Thursday, December 19, 2013

Family Stories

Elizabeth Zelvin

As more and more people write their letters as emails or texts and store their photographs in the Cloud or send them to Facebook, the easy disposability of these communication and storage methods makes it more and more likely that records of our family history may not survive for future generations, at least in an accessible form. My own life so far has spanned the development of home photography from a few grainy black & white pictures to brilliant color displays of portraits or candid shots snapped every few minutes and videos taken on an iPhone or iPad and uploaded to YouTube for wide dissemination. My granddaughters have been smiling for the camera since infancy and are well accustomed to performing in eight-second bytes to a favorite song for a music video. When the older one posed in mini-bridal dress for her First Communion photo a year or so ago, I wondered if she experienced it as fundamentally different from dressing up as a Disney Cinderella in blue ball gown and glass slippers at the age of three.

I treasure the few photos I have of my grandparents and the single tattered portraits of their parents that they carried with them to the New World in the early years of the twentieth century. In those days, goodbye was goodbye: not only no Skype or email, but no phone or airmail to carry letters. Crossing the Atlantic to America was a one-time voyage for them and for my parents, both young children at the time. So my mom and dad grew up without grandparents and with only limited access to their family history.

I knew only two of my own grandparents, my mother's mother and my father's father. Here's what I remember or was told about their lives.

Gran came from a large family in a town called Pápa in Hungary. I know only two of her siblings' names: her favorite sister Paola and her brother Arnold, my Cousin Lisa's father, lost in the Holocaust. As a young woman, she worked as a governess and gave piano lessons. Her name was Helen, and they called her "la bella Helena," beautiful Helen. My grandfather saw her going back and forth past his window and fell in love, she said, with her erect carriage. In her nineties, she was still proud of her posture, which was not stooped like that of most old ladies. She was widowed young and gave piano lessons to earn a living for herself and her daughters. It was only a few years ago that I learned from a second cousin that his branch of the family considered her the world's worst piano teacher, though they all loyally went to her for lessons.

Grandpa came from a town called Ekaterinaslav (Dnieprpetrovsk during the Soviet regime). He went to school only till the age of nine, when he had to quit and work to help support the family. By trade, he was a tinsmith. He came to America to avoid both pogroms and the Czar's draft, which would have meant involuntary enlistment for thirty years. He had two brothers, both of whom also came to America, so their descendants, too, survived. Smoking was a habit he picked up in his early youth. He was a natural floater who would go into the ocean, raise his entire upper body out of the water, and float—wearing glasses, reading a newspaper, and smoking a cigar.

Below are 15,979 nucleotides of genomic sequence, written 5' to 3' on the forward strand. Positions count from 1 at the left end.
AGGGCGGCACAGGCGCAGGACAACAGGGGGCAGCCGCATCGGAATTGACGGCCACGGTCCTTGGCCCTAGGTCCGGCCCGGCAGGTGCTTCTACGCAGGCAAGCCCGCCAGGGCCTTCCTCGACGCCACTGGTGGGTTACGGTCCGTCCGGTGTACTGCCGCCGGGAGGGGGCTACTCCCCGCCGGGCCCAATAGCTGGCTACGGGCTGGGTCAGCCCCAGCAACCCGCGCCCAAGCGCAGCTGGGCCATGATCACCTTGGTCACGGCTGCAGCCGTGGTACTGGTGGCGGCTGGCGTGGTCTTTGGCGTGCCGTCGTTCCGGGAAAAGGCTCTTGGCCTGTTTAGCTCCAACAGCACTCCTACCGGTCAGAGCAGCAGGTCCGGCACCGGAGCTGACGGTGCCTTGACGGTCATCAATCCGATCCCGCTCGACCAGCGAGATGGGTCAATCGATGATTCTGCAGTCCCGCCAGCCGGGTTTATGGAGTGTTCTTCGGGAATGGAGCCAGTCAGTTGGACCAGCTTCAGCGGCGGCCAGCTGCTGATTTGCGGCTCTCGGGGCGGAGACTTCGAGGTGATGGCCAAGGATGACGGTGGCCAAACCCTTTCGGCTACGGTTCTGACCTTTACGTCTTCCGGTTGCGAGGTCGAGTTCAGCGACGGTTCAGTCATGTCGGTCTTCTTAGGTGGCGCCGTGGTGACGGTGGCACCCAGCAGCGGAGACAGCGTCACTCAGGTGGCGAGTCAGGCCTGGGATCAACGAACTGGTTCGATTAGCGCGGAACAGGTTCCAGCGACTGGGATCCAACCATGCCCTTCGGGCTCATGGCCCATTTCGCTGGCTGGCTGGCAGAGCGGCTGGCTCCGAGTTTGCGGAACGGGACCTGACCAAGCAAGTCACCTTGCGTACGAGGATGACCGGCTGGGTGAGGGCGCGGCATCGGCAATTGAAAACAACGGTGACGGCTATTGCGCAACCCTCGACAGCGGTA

Sheila Connolly said...

I may have as many photos from the Irish side of my family (both grandparents emigrated in 1911) than my Yankee side, which goes back forever. As you said, when you left Ireland, it was usually forever, so those photos mattered. As for the other side, I think they simply weren't tech-minded (my mother used to tell a story about her father getting his fingers stuck in the beater of an electric mixer), so never took pictures. Treasure your pictures, share them, and take good care of them!

jrlindermuth said...

Modern family dynamics are already posing a challenge for future generations. In my other life as a genealogist I deal with many people who don't even know the names of grandparents, let alone have photos or stories.

Elizabeth Zelvin said...

John, the title poem of my first poetry book, I Am the Daughter, starts:

I am the daughter of the son of the daughter
of a woman whose name no one remembers

There's a verse for each great-grandmother.

I wish my granddaughters had more of a sense of who my mother was (a remarkable person, who came to America in 1906 and went to law school in 1921), but they're too busy with the present and the future to pay attention. Maybe when they're older. :)